Apoptosis and extracellular matrix-cell interactions in kidney disease

H. Makino, H. Sugiyama, N. Kashihara


68 被引用数 (Scopus)


Extracellular matrix (ECM)-cell interactions have major effects on phenotypic features such as cell growth, differentiation, and gene expression. Apoptosis is an active form of cell death that is crucial for maintaining an appropriate number of cells as well as tissue organization. Recent reports have implied that ECM can influence survival and apoptosis of several cell lineages including glomerular mesangial cells (MC). Numerous glomerular diseases are associated with the expansion of the mesangial ECM, which may eventually produce glomerular scarring. Glomerular cell apoptosis is associated with the deletion of glomerular cells and the accumulation of ECM in the progression of glomerulosclerosis in rat remnant kidney model induced by 5/6 nephrectomy. Our recent study indicated that basement membrane matrix (a model for normal ECM components) prevented cultured MC from undergoing apoptosis after serum deprivation, thus promoting their survival, compared with type I collagen matrix (a model for abnormal ECM components). Inhibition of matrix-derived signals by antisense oligonucleotides against β1 integrin increased MC apoptosis. Data suggest that the survival and death of MC are regulated by the surrounding ECM through integrin molecules. The mechanism of regulation of MC apoptosis by ECM requires further in vivo study to gain new insight into the treatment of glomerular diseases as well as the pathophysiology of the mesangium. Diabetic nephropathy is characterized by the abnormal ECM accumulation and the phenotypic change of MC. Some speculations on the possible involvement of apoptosis in diabetic nephropathy are also discussed.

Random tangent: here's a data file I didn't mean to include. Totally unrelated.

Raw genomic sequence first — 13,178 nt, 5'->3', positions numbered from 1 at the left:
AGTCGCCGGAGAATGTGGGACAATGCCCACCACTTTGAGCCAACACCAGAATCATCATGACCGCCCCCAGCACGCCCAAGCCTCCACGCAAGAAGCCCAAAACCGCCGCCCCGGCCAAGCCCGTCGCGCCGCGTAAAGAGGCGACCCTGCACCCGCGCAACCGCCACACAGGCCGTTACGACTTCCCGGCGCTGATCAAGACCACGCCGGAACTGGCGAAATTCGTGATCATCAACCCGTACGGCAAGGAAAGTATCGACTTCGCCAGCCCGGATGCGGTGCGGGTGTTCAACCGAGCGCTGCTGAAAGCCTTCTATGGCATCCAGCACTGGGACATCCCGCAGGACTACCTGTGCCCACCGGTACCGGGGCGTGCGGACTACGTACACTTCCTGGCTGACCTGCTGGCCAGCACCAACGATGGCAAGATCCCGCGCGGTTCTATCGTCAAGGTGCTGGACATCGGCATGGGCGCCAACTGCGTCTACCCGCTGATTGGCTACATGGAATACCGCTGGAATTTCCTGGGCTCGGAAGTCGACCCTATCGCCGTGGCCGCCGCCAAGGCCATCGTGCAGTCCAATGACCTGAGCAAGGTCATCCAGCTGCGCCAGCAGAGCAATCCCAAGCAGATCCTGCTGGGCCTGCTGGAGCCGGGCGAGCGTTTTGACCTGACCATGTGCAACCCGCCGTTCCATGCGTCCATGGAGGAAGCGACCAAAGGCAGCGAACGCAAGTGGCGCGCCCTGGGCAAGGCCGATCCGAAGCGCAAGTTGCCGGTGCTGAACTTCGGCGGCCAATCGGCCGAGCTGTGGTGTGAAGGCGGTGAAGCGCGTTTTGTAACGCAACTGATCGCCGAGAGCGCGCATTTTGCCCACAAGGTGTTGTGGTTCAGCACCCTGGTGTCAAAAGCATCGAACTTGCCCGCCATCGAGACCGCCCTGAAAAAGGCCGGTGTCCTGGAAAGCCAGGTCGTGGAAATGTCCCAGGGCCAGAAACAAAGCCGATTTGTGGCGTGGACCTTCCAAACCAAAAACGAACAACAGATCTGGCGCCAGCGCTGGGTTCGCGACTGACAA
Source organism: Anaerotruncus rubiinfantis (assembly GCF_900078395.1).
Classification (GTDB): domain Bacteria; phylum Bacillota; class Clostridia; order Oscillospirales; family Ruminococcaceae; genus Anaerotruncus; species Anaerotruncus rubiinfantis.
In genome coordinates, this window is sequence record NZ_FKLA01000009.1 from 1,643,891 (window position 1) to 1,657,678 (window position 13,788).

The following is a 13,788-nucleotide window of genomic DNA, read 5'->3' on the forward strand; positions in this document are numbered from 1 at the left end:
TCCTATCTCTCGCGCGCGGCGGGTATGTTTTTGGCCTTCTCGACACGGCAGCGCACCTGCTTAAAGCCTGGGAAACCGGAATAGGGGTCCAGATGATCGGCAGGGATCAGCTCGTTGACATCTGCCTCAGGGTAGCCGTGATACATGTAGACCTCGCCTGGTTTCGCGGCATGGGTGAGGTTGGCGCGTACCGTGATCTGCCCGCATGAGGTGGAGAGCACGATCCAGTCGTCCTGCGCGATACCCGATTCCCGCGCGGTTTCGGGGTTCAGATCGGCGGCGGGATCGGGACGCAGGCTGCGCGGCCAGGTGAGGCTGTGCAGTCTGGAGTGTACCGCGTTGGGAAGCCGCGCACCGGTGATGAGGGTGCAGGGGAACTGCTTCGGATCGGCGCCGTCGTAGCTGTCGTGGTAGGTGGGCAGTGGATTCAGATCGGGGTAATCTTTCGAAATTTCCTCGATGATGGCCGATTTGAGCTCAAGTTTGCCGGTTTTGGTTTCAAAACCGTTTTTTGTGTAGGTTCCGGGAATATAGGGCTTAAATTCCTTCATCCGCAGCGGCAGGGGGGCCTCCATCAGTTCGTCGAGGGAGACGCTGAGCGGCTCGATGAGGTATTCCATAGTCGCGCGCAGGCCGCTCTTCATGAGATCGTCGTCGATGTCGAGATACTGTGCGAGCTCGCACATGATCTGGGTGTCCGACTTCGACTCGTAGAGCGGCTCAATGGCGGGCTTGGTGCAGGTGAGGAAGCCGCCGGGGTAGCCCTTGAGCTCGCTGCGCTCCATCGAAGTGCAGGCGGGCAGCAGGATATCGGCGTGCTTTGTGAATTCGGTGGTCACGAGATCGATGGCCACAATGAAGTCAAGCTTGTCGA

ジャーナルKidney International, Supplement
出版ステータスPublished - 2000

ASJC Scopus subject areas

  • 腎臓病学


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